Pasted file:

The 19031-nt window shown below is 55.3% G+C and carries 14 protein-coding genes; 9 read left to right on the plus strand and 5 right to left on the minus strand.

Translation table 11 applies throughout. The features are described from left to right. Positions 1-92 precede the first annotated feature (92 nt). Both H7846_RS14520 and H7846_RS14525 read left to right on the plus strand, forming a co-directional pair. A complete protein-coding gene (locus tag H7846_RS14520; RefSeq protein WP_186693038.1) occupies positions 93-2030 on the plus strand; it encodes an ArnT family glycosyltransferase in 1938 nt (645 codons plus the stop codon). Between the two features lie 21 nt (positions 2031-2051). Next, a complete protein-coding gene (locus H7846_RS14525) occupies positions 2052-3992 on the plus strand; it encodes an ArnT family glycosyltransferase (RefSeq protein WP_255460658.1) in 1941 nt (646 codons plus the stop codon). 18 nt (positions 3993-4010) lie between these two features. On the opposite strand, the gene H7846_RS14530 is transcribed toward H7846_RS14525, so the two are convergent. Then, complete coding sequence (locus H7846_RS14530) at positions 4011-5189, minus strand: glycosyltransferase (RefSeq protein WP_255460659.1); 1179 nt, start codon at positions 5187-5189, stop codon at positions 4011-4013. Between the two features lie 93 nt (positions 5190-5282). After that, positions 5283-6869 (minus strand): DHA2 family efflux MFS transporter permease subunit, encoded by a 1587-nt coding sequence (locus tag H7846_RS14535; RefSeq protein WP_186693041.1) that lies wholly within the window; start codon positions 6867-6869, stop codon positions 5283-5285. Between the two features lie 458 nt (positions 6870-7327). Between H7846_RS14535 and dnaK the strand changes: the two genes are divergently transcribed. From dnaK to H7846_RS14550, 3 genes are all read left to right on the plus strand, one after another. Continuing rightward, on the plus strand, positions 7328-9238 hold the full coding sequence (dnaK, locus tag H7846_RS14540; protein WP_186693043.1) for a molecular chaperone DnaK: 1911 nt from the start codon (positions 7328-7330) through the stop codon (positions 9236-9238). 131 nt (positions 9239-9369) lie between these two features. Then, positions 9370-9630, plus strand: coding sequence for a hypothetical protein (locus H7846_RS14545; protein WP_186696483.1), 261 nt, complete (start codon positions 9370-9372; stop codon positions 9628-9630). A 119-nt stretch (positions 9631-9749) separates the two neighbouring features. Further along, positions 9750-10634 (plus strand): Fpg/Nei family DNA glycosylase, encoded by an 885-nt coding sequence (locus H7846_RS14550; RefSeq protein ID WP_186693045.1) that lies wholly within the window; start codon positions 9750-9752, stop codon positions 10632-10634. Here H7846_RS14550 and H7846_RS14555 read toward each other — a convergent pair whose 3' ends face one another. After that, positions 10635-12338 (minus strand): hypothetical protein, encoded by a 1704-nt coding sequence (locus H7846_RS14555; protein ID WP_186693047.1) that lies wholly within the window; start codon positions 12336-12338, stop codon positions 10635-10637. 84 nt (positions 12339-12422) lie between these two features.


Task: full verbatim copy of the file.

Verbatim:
The 19031-nt window shown below is 55.3% G+C and carries 14 protein-coding genes; 9 read left to right on the plus strand and 5 right to left on the minus strand.

Translation table 11 applies throughout. The features are described from left to right. Positions 1-92 precede the first annotated feature (92 nt). Both H7846_RS14520 and H7846_RS14525 read left to right on the plus strand, forming a co-directional pair. A complete protein-coding gene (locus tag H7846_RS14520; RefSeq protein WP_186693038.1) occupies positions 93-2030 on the plus strand; it encodes an ArnT family glycosyltransferase in 1938 nt (645 codons plus the stop codon). Between the two features lie 21 nt (positions 2031-2051). Next, a complete protein-coding gene (locus H7846_RS14525) occupies positions 2052-3992 on the plus strand; it encodes an ArnT family glycosyltransferase (RefSeq protein WP_255460658.1) in 1941 nt (646 codons plus the stop codon). 18 nt (positions 3993-4010) lie between these two features. On the opposite strand, the gene H7846_RS14530 is transcribed toward H7846_RS14525, so the two are convergent. Then, complete coding sequence (locus H7846_RS14530) at positions 4011-5189, minus strand: glycosyltransferase (RefSeq protein WP_255460659.1); 1179 nt, start codon at positions 5187-5189, stop codon at positions 4011-4013. Between the two features lie 93 nt (positions 5190-5282). After that, positions 5283-6869 (minus strand): DHA2 family efflux MFS transporter permease subunit, encoded by a 1587-nt coding sequence (locus tag H7846_RS14535; RefSeq protein WP_186693041.1) that lies wholly within the window; start codon positions 6867-6869, stop codon positions 5283-5285. Between the two features lie 458 nt (positions 6870-7327). Between H7846_RS14535 and dnaK the strand changes: the two genes are divergently transcribed. From dnaK to H7846_RS14550, 3 genes are all read left to right on the plus strand, one after another. Continuing rightward, on the plus strand, positions 7328-9238 hold the full coding sequence (dnaK, locus tag H7846_RS14540; protein WP_186693043.1) for a molecular chaperone DnaK: 1911 nt from the start codon (positions 7328-7330) through the stop codon (positions 9236-9238). 131 nt (positions 9239-9369) lie between these two features. Then, positions 9370-9630, plus strand: coding sequence for a hypothetical protein (locus H7846_RS14545; protein WP_186696483.1), 261 nt, complete (start codon positions 9370-9372; stop codon positions 9628-9630). A 119-nt stretch (positions 9631-9749) separates the two neighbouring features. Further along, positions 9750-10634 (plus strand): Fpg/Nei family DNA glycosylase, encoded by an 885-nt coding sequence (locus H7846_RS14550; RefSeq protein ID WP_186693045.1) that lies wholly within the window; start codon positions 9750-9752, stop codon positions 10632-10634. Here H7846_RS14550 and H7846_RS14555 read toward each other — a convergent pair whose 3' ends face one another. After that, positions 10635-12338 (minus strand): hypothetical protein, encoded by a 1704-nt coding sequence (locus H7846_RS14555; protein ID WP_186693047.1) that lies wholly within the window; start codon positions 12336-12338, stop codon positions 10635-10637. 84 nt (positions 12339-12422) lie between these two features.